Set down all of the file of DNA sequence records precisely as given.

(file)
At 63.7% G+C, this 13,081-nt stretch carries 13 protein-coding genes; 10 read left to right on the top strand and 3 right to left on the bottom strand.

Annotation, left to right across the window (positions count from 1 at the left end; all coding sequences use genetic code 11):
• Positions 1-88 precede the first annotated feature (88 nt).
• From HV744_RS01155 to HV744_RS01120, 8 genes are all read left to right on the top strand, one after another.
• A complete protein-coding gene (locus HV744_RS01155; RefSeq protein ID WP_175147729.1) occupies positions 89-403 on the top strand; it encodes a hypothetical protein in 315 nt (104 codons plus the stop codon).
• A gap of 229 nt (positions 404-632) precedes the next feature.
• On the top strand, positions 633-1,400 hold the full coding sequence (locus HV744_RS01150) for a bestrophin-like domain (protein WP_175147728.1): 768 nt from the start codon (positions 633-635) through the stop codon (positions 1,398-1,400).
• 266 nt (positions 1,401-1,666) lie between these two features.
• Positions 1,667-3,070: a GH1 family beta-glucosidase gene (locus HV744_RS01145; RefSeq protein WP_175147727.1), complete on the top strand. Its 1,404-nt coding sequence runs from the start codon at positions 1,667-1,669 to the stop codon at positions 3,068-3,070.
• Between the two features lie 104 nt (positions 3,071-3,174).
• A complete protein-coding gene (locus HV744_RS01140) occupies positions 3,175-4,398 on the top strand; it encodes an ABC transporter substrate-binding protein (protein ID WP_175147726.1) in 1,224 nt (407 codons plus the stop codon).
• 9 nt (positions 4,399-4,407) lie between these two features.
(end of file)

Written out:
At 63.7% G+C, this 13,081-nt stretch carries 13 protein-coding genes; 10 read left to right on the top strand and 3 right to left on the bottom strand.

Annotation, left to right across the window (positions count from 1 at the left end; all coding sequences use genetic code 11):
• Positions 1-88 precede the first annotated feature (88 nt).
• From HV744_RS01155 to HV744_RS01120, 8 genes are all read left to right on the top strand, one after another.
• A complete protein-coding gene (locus HV744_RS01155; RefSeq protein ID WP_175147729.1) occupies positions 89-403 on the top strand; it encodes a hypothetical protein in 315 nt (104 codons plus the stop codon).
• A gap of 229 nt (positions 404-632) precedes the next feature.
• On the top strand, positions 633-1,400 hold the full coding sequence (locus HV744_RS01150) for a bestrophin-like domain (protein WP_175147728.1): 768 nt from the start codon (positions 633-635) through the stop codon (positions 1,398-1,400).
• 266 nt (positions 1,401-1,666) lie between these two features.
• Positions 1,667-3,070: a GH1 family beta-glucosidase gene (locus HV744_RS01145; RefSeq protein WP_175147727.1), complete on the top strand. Its 1,404-nt coding sequence runs from the start codon at positions 1,667-1,669 to the stop codon at positions 3,068-3,070.
• Between the two features lie 104 nt (positions 3,071-3,174).
• A complete protein-coding gene (locus HV744_RS01140) occupies positions 3,175-4,398 on the top strand; it encodes an ABC transporter substrate-binding protein (protein ID WP_175147726.1) in 1,224 nt (407 codons plus the stop codon).
• 9 nt (positions 4,399-4,407) lie between these two features.